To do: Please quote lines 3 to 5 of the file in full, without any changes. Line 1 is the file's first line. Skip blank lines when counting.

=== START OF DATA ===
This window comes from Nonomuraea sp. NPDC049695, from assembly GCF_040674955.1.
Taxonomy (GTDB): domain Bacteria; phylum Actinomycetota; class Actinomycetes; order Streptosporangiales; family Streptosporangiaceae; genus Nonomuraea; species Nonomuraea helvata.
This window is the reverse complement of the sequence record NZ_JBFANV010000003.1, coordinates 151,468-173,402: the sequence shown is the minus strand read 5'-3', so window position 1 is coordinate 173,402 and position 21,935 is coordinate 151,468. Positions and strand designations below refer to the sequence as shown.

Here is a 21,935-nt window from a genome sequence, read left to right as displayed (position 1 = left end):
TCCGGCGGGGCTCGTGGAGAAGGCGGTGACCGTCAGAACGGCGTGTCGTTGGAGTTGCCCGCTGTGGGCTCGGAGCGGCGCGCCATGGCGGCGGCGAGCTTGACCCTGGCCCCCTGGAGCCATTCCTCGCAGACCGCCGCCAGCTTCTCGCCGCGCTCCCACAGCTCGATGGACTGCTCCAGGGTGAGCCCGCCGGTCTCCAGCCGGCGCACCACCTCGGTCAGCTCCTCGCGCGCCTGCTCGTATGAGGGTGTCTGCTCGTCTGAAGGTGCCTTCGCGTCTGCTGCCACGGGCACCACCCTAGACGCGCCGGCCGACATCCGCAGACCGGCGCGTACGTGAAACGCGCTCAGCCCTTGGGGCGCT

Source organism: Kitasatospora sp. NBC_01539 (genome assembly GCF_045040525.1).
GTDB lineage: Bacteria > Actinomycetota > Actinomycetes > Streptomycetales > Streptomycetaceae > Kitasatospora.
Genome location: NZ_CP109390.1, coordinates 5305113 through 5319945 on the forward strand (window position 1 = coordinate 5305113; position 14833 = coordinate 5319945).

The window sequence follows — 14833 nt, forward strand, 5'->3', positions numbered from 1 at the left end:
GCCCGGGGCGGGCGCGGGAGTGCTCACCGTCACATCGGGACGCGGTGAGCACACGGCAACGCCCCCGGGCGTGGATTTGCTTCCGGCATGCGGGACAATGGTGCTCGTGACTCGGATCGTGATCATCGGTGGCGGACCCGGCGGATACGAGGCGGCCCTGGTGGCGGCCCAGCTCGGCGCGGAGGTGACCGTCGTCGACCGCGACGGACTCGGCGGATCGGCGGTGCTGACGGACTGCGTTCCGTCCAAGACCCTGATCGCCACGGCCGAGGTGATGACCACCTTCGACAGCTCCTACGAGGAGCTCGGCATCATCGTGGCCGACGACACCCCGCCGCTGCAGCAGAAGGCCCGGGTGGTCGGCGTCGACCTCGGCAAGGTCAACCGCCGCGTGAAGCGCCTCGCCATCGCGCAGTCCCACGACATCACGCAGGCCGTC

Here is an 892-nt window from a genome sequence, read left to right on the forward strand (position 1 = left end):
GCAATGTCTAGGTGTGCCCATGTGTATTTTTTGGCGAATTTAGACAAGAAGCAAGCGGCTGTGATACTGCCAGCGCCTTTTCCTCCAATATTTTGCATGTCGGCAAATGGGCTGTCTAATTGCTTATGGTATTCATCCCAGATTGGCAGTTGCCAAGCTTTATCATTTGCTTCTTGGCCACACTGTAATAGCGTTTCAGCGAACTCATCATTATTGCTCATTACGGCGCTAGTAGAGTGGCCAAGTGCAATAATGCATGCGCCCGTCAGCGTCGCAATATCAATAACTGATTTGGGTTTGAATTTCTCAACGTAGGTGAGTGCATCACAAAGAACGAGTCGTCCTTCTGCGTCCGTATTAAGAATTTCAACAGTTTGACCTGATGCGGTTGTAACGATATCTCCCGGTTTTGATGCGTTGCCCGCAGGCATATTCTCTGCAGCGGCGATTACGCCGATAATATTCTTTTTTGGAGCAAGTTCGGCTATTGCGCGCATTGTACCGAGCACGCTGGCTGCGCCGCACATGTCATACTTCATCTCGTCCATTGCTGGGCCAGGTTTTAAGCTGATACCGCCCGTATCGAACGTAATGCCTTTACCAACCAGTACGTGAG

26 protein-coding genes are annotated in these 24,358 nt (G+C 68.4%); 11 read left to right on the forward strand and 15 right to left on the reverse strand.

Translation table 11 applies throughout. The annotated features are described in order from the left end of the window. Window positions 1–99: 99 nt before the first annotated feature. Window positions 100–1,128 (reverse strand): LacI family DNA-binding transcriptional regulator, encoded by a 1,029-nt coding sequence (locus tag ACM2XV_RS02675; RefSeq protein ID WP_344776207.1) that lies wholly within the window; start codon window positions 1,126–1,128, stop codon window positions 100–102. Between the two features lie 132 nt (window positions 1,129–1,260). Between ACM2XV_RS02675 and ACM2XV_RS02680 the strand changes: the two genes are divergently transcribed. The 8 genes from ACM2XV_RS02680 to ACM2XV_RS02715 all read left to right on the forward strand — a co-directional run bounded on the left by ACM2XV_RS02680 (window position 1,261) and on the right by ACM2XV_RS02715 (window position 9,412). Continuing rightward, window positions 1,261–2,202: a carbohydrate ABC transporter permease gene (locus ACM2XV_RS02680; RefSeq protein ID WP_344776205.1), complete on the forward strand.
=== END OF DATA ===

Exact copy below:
This window is the reverse complement of the sequence record NZ_JBFANV010000003.1, coordinates 151,468-173,402: the sequence shown is the minus strand read 5'-3', so window position 1 is coordinate 173,402 and position 21,935 is coordinate 151,468. Positions and strand designations below refer to the sequence as shown.

Here is a 21,935-nt window from a genome sequence, read left to right as displayed (position 1 = left end):
TCCGGCGGGGCTCGTGGAGAAGGCGGTGACCGTCAGAACGGCGTGTCGTTGGAGTTGCCCGCTGTGGGCTCGGAGCGGCGCGCCATGGCGGCGGCGAGCTTGACCCTGGCCCCCTGGAGCCATTCCTCGCAGACCGCCGCCAGCTTCTCGCCGCGCTCCCACAGCTCGATGGACTGCTCCAGGGTGAGCCCGCCGGTCTCCAGCCGGCGCACCACCTCGGTCAGCTCCTCGCGCGCCTGCTCGTATGAGGGTGTCTGCTCGTCTGAAGGTGCCTTCGCGTCTGCTGCCACGGGCACCACCCTAGACGCGCCGGCCGACATCCGCAGACCGGCGCGTACGTGAAACGCGCTCAGCCCTTGGGGCGCT